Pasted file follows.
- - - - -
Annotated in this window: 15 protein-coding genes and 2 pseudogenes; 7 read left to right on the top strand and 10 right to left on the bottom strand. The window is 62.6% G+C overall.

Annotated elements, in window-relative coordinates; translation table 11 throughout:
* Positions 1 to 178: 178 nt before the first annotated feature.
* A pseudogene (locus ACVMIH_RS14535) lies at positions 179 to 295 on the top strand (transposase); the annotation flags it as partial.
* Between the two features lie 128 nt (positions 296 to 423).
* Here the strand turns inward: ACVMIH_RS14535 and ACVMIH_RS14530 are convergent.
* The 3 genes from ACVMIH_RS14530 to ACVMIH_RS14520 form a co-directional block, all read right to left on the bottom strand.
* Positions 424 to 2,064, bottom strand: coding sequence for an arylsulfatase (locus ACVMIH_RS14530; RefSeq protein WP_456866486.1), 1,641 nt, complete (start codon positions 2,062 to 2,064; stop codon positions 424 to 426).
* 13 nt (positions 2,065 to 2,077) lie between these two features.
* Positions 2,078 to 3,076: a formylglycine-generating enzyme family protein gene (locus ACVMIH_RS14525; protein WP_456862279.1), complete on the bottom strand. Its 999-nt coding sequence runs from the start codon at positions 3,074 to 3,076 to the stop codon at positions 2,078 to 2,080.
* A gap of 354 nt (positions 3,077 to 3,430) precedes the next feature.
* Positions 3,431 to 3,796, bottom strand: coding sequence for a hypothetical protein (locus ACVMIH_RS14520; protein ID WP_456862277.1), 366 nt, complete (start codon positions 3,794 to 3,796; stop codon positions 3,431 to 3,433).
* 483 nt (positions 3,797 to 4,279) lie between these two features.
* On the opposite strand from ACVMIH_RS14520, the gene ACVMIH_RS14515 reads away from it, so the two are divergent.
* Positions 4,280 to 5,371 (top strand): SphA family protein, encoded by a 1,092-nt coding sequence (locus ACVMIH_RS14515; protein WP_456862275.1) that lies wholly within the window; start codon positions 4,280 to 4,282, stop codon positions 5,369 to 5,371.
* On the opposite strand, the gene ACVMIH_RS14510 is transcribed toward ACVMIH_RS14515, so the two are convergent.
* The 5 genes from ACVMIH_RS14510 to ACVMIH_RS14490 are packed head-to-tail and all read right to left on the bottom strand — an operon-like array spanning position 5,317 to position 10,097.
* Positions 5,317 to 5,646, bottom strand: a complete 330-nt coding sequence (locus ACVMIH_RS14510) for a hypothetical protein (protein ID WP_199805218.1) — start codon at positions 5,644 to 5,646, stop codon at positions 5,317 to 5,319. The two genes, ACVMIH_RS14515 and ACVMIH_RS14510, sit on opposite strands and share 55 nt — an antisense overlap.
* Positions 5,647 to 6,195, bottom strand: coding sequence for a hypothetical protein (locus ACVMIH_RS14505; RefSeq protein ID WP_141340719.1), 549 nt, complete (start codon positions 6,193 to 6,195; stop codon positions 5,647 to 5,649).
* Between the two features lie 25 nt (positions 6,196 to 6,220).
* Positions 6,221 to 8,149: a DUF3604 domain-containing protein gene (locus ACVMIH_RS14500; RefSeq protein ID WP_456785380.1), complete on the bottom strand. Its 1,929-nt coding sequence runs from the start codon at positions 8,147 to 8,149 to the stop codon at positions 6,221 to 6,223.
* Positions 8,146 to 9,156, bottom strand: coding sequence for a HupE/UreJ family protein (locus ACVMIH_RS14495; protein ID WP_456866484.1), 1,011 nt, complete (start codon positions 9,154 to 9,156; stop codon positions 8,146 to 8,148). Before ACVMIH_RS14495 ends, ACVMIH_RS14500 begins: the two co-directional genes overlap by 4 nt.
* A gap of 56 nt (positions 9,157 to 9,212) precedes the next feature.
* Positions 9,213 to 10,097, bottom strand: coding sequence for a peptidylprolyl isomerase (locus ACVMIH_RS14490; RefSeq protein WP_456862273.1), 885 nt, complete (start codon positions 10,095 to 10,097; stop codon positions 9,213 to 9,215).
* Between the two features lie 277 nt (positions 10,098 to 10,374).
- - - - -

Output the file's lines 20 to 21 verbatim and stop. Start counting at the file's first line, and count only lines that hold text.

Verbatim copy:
* Between the two features lie 25 nt (positions 6,196 to 6,220).
* Positions 6,221 to 8,149: a DUF3604 domain-containing protein gene (locus ACVMIH_RS14500; RefSeq protein ID WP_456785380.1), complete on the bottom strand. Its 1,929-nt coding sequence runs from the start codon at positions 8,147 to 8,149 to the stop codon at positions 6,221 to 6,223.